From 1990 to 00 : LUSENET : TimeBomb 2000 (Y2000) : One Thread

Now many Y2K experts said as we nearer the approaching year 2000 there would be an increase of more breakdowns and computer failures. So far it appears to be so. I was just given a list to confirm that there was a big increase of computer breaksdowns relating to Oil, Gas and a few other things and this failure curve started picking up soon in the year 1996:

1990 had 3 breakdowns, 1991 had one breakdown, 93 and 93 and 94 had 1 breakdown each, 95 had 2, Now 96, a sudden big jump in failures, this must be when the bell curve started, it had 6 breakdowns, 97 had 5 breakdowns but look at 1998, this year had MORE THAN TRIPLE the amount of breakdowns with 29 of them, The year 1999 had a whopping 93 breakdowns more than triple last year's amount and the year 2000 has had fourfold the amount again. We had 412 breakdowns (both major and minor) in the first 19 days of the month. That's more than the whole decade put together !

-- Brent Nichols (, January 19, 2000


Mr Nichols

Sir I am sad to say it. But I believe that you will cause Mistress Cherri to have a hemmorage (when she reads your stats.)

But you are correct sir, this is pretty close to what some one I know found, when he/I ran a comp. simulation last year.( I saw the end of the predictive bell curve).

That's when I went on a sabatical, opened ended. And infomagic may well be right after all.

11 1/2 months left on the clock. And the Fat Lady is really starting to clear her throat, don't you think?


-- Shakey (in-a-bunker@forty.feet), January 19, 2000.

I do not really understand what the numbers are.

Secondly, it is very important to remember that the very years that you speak of are years where the number of computers was growing dramatically.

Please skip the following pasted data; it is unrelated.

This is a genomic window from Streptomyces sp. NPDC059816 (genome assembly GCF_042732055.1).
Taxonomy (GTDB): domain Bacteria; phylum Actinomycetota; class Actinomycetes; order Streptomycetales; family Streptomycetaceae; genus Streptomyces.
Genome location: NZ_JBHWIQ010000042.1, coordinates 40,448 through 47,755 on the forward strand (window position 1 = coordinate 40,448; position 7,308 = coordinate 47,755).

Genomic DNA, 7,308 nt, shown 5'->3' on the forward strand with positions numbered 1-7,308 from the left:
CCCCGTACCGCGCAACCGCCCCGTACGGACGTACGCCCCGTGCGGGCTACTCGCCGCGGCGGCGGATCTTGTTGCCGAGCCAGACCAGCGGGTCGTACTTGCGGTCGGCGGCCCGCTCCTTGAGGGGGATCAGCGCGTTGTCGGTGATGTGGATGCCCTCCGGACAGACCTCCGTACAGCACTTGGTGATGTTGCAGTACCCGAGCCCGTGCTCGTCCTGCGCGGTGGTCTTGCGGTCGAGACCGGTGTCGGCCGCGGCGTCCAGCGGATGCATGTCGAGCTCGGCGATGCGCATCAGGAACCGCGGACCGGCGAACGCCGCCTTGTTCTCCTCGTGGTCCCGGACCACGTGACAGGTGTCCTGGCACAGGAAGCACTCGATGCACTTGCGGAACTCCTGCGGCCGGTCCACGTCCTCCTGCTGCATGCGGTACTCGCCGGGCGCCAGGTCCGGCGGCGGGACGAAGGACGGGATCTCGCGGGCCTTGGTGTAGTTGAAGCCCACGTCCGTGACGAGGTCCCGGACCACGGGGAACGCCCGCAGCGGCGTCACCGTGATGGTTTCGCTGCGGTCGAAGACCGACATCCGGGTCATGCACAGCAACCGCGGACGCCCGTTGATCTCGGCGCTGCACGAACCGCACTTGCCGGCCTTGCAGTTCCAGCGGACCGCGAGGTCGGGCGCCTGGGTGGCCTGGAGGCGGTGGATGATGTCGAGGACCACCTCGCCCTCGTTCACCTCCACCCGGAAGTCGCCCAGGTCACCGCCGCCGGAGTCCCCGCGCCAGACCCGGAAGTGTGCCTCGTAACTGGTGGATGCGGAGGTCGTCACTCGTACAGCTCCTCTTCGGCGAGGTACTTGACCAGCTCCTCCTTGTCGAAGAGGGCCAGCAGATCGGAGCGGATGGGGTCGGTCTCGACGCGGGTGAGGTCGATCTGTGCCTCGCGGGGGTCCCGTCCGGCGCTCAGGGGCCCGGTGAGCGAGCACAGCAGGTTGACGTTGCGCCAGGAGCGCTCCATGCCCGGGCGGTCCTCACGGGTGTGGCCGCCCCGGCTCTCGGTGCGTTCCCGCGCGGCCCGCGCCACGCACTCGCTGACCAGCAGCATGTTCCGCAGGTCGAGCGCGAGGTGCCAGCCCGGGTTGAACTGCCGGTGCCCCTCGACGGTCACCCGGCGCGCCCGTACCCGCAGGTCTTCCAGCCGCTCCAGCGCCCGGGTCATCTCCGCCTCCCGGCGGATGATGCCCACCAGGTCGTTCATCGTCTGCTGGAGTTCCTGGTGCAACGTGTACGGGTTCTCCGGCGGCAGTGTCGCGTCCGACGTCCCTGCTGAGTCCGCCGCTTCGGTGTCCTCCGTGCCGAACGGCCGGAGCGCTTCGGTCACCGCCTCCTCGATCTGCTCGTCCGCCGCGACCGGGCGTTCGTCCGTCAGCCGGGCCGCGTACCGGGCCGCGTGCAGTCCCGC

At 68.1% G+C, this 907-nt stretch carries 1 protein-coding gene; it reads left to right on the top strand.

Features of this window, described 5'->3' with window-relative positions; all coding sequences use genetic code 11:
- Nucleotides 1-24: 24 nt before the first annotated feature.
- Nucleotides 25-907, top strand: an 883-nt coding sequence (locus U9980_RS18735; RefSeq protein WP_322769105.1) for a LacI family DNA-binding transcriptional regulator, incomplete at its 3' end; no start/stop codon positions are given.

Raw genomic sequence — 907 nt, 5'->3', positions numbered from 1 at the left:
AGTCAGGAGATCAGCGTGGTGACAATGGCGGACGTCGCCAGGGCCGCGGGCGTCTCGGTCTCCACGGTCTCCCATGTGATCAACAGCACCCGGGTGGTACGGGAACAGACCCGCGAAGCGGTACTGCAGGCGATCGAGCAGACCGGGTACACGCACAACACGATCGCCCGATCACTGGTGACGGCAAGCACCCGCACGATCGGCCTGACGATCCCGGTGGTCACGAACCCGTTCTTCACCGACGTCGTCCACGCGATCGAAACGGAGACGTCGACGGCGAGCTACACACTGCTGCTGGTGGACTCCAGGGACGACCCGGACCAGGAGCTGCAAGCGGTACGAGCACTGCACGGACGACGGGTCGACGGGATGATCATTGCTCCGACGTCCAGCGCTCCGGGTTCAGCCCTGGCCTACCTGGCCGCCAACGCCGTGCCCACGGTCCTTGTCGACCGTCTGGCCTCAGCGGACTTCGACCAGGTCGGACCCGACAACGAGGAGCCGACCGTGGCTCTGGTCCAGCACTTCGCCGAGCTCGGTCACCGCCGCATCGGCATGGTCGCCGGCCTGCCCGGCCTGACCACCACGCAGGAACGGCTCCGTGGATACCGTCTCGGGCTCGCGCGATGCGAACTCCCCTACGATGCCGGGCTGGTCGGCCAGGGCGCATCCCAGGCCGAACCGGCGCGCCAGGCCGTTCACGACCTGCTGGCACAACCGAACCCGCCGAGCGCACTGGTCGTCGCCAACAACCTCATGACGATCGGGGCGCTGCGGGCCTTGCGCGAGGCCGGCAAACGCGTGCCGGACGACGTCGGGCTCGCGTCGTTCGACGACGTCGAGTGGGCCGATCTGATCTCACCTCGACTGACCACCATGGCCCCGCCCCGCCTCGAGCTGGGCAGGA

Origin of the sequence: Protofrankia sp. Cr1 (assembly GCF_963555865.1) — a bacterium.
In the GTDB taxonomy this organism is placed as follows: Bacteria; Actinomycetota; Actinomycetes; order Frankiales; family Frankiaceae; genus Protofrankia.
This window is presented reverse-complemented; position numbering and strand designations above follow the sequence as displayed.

You may also have noticed that the number of automobile accidents increased after Henry Ford introduced the model T.

Not a Polly here, just suggesting you consider.

-- stat (stat@stats.stat), January 19, 2000.

My dear Stat

Your point might have had validity. Saving for just a couple of points. (1) There has been no increase in the number of refineries. (2) during 93' to 97' there was an extensive effort to digitalize all the refineries. (this was to decrease the numbers of people required to run the refinery(s). Honey Well, amoung others made a lot of money converting these old. (The last one I did {finished} was just out side of Hobbs, N. Mexico). And it was originally built in 1939.

The last one I was on, was a Diamond Shamrock up in the Texas pan handle. And for some unknown reason, the customer shut down a several millions dollars job in mid stream, and went back to the original manual controls (of course, in 1997, we didn't know a anything about Y2K.


-- Shakey (in_a_bunker@forty.feet), January 20, 2000.

Wow thanks guys, have been off line for awhile.. but is nice too see you all keeping the "pole" Still preping here... thanks...and I am not LL's sister.

-- sandy (, January 20, 2000.

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